In legal news, Westlaw is seeking video recordings of trials and hearings.

This will have a huge impact on the future of legal research.  Judges and attorneys will be able to use the video for different purposes.

I’m especially interested in the impact this will have on expert witness vetting.  The news release succinctly discusses the advantages for attorneys.

For lawyers, the advantages include the opportunity to observe the presentations of expert witnesses they’re considering using in their own trials; watch counsel examine and cross-examine witnesses on issues of interest; and learn what happened in the courtroom even when they don’t have a transcript.

The power of Westlaw technology paired with the ability to view video will take the vetting process to a whole new level.  Caution:  expert witness dossier files on Westlaw and Lexis are attractive but expensive, I imagine this will be a primary source that will be attractive to attorneys until the cost is revealed.  In the economic crunch a video of the key expert will be saved for the really big cases, in my opinion.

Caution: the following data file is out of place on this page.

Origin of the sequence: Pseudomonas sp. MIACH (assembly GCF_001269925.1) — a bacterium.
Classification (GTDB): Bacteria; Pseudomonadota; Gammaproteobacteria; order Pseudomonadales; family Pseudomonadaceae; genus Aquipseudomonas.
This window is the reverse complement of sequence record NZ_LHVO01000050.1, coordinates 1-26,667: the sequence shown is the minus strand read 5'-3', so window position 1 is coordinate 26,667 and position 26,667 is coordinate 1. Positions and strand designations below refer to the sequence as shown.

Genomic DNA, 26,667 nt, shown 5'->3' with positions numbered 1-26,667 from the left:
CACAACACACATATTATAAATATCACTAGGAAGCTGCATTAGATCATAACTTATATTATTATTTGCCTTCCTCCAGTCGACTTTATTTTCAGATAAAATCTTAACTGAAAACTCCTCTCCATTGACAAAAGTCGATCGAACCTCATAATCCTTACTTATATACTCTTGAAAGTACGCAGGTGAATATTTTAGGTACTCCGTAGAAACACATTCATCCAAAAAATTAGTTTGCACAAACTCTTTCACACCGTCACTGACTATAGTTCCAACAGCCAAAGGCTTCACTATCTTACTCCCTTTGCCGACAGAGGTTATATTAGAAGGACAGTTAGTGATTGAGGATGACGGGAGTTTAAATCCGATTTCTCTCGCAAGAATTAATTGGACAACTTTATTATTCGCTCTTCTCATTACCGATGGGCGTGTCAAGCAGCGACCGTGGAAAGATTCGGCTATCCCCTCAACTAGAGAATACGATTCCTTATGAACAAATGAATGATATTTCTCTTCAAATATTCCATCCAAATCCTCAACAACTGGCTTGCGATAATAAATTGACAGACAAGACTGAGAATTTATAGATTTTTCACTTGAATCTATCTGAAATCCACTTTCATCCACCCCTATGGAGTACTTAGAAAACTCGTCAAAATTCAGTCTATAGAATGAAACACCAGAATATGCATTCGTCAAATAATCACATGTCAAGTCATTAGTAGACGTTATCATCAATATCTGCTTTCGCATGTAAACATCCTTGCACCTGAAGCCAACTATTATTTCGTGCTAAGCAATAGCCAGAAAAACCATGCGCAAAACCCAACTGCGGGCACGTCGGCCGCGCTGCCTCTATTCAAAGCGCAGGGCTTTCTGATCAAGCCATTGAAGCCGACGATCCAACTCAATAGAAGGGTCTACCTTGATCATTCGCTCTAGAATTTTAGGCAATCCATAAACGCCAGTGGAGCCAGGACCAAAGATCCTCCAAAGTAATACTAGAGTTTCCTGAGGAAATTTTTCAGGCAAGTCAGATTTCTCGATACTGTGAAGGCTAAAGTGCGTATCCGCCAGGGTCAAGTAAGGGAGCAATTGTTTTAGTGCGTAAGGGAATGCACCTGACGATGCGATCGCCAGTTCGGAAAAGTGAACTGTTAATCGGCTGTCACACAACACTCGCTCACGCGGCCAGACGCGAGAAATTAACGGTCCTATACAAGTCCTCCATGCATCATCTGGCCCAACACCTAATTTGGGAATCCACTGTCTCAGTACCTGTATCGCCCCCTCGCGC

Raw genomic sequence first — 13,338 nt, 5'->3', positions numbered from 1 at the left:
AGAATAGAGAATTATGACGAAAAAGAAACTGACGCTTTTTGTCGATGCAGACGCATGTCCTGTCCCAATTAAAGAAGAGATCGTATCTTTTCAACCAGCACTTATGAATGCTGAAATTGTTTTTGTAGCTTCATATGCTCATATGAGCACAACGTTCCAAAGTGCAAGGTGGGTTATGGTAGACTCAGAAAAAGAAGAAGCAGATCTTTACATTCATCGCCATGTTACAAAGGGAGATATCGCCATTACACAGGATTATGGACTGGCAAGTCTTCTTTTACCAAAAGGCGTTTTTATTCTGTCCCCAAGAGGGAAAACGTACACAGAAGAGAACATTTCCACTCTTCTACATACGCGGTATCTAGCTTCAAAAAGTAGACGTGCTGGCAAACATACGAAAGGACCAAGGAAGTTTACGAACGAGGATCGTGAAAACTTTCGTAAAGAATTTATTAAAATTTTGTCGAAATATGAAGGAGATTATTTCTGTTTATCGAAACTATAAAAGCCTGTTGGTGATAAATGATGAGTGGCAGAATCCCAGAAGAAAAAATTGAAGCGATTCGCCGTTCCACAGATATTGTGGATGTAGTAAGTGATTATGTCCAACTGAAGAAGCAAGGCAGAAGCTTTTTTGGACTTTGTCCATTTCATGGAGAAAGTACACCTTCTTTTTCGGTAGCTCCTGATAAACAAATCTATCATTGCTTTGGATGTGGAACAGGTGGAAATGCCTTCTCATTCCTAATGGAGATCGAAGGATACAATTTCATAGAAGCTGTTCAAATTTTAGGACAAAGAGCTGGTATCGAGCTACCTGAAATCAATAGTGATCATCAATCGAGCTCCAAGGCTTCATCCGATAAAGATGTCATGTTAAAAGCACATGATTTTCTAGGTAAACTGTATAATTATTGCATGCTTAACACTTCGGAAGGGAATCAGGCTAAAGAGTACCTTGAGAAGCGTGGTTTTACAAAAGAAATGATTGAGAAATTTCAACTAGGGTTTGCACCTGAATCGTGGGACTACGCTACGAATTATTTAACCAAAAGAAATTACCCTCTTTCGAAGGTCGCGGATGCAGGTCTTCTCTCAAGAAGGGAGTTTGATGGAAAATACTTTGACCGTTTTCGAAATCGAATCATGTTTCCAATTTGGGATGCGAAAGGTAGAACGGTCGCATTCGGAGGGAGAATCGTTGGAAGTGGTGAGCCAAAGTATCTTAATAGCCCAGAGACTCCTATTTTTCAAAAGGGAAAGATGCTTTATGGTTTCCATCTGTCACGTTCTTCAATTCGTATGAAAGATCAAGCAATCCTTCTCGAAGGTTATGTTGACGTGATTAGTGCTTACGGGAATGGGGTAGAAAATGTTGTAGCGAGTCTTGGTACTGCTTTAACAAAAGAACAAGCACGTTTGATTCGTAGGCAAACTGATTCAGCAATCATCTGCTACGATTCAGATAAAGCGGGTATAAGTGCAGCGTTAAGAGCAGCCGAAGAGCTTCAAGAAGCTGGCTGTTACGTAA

However, as time goes by and the inital investment of adding the video into the databases is completed, the demand will increase and the basic principles of supply and demand will rule.

Video will play a major role in the future of search.   Is the future of  legal research video?  Probably not completely, but it will be a major part of future innovations.  If you are forward thinking about how to leverage the power of content to better serve your clients and your business, you must take into account video.

Constance Ard March 17, 2009